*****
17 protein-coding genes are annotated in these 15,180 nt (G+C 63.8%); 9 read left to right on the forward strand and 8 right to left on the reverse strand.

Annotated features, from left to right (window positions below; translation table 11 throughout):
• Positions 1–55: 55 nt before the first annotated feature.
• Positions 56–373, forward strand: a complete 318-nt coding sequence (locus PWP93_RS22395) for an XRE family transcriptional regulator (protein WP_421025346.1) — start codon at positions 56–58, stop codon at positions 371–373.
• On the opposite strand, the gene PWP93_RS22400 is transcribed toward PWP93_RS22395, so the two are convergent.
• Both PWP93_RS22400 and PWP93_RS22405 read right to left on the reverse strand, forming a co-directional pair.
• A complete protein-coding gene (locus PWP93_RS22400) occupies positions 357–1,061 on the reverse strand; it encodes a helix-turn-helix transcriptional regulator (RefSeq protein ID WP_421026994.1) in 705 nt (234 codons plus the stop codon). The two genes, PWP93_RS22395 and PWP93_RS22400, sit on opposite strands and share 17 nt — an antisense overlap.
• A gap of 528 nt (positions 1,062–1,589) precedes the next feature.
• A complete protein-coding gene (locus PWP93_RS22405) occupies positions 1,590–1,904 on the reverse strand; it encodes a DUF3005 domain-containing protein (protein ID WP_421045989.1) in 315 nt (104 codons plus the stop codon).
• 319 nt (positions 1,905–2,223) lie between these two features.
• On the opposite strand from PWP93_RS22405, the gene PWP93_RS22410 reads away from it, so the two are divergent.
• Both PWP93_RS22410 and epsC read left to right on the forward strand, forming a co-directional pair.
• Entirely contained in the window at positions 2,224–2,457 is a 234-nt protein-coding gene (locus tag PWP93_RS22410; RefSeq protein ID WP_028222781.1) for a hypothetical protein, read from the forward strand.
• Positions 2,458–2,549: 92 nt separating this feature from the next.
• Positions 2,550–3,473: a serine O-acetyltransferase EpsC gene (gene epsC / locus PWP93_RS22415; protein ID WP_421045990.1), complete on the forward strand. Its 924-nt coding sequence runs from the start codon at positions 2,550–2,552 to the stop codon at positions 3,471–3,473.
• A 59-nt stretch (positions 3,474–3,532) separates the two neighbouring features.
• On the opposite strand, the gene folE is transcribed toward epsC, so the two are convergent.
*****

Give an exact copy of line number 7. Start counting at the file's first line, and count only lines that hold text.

• A complete protein-coding gene (locus PWP93_RS22400) occupies positions 357–1,061 on the reverse strand; it encodes a helix-turn-helix transcriptional regulator (RefSeq protein ID WP_421026994.1) in 705 nt (234 codons plus the stop codon). The two genes, PWP93_RS22395 and PWP93_RS22400, sit on opposite strands and share 17 nt — an antisense overlap.